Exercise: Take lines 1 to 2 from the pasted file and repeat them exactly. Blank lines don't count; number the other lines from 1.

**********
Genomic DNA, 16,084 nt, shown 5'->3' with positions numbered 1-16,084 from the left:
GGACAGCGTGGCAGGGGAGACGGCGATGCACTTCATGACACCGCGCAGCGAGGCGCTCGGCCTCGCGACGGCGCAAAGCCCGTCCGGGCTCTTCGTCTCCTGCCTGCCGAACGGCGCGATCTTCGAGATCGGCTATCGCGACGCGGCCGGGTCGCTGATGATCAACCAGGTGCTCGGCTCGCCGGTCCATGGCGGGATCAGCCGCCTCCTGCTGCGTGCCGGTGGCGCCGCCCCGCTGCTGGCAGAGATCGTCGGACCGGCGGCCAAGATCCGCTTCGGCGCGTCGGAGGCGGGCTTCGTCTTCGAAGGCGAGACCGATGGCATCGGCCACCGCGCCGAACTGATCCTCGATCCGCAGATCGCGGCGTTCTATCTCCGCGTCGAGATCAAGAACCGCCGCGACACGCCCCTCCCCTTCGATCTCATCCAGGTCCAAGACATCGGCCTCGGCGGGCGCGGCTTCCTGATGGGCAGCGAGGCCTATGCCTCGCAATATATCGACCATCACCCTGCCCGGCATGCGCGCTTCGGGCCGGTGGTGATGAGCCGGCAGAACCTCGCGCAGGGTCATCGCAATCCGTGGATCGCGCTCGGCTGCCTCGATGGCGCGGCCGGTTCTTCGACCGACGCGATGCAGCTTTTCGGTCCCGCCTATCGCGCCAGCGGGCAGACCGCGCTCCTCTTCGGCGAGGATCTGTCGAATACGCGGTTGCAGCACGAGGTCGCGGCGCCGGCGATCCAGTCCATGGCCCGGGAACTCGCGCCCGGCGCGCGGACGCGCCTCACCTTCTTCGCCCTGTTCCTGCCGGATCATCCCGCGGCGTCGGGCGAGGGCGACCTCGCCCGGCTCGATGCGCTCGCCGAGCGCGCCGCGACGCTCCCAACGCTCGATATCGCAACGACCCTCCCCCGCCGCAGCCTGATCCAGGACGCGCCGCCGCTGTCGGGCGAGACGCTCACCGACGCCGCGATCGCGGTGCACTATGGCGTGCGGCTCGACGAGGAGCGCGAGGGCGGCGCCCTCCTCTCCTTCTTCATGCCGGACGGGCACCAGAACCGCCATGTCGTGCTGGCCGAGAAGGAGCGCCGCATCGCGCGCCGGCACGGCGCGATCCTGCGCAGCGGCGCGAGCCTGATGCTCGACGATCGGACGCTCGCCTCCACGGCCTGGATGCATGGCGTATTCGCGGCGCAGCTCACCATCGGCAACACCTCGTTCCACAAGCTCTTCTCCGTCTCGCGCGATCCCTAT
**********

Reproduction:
Genomic DNA, 16,084 nt, shown 5'->3' with positions numbered 1-16,084 from the left:
GGACAGCGTGGCAGGGGAGACGGCGATGCACTTCATGACACCGCGCAGCGAGGCGCTCGGCCTCGCGACGGCGCAAAGCCCGTCCGGGCTCTTCGTCTCCTGCCTGCCGAACGGCGCGATCTTCGAGATCGGCTATCGCGACGCGGCCGGGTCGCTGATGATCAACCAGGTGCTCGGCTCGCCGGTCCATGGCGGGATCAGCCGCCTCCTGCTGCGTGCCGGTGGCGCCGCCCCGCTGCTGGCAGAGATCGTCGGACCGGCGGCCAAGATCCGCTTCGGCGCGTCGGAGGCGGGCTTCGTCTTCGAAGGCGAGACCGATGGCATCGGCCACCGCGCCGAACTGATCCTCGATCCGCAGATCGCGGCGTTCTATCTCCGCGTCGAGATCAAGAACCGCCGCGACACGCCCCTCCCCTTCGATCTCATCCAGGTCCAAGACATCGGCCTCGGCGGGCGCGGCTTCCTGATGGGCAGCGAGGCCTATGCCTCGCAATATATCGACCATCACCCTGCCCGGCATGCGCGCTTCGGGCCGGTGGTGATGAGCCGGCAGAACCTCGCGCAGGGTCATCGCAATCCGTGGATCGCGCTCGGCTGCCTCGATGGCGCGGCCGGTTCTTCGACCGACGCGATGCAGCTTTTCGGTCCCGCCTATCGCGCCAGCGGGCAGACCGCGCTCCTCTTCGGCGAGGATCTGTCGAATACGCGGTTGCAGCACGAGGTCGCGGCGCCGGCGATCCAGTCCATGGCCCGGGAACTCGCGCCCGGCGCGCGGACGCGCCTCACCTTCTTCGCCCTGTTCCTGCCGGATCATCCCGCGGCGTCGGGCGAGGGCGACCTCGCCCGGCTCGATGCGCTCGCCGAGCGCGCCGCGACGCTCCCAACGCTCGATATCGCAACGACCCTCCCCCGCCGCAGCCTGATCCAGGACGCGCCGCCGCTGTCGGGCGAGACGCTCACCGACGCCGCGATCGCGGTGCACTATGGCGTGCGGCTCGACGAGGAGCGCGAGGGCGGCGCCCTCCTCTCCTTCTTCATGCCGGACGGGCACCAGAACCGCCATGTCGTGCTGGCCGAGAAGGAGCGCCGCATCGCGCGCCGGCACGGCGCGATCCTGCGCAGCGGCGCGAGCCTGATGCTCGACGATCGGACGCTCGCCTCCACGGCCTGGATGCATGGCGTATTCGCGGCGCAGCTCACCATCGGCAACACCTCGTTCCACAAGCTCTTCTCCGTCTCGCGCGATCCCTAT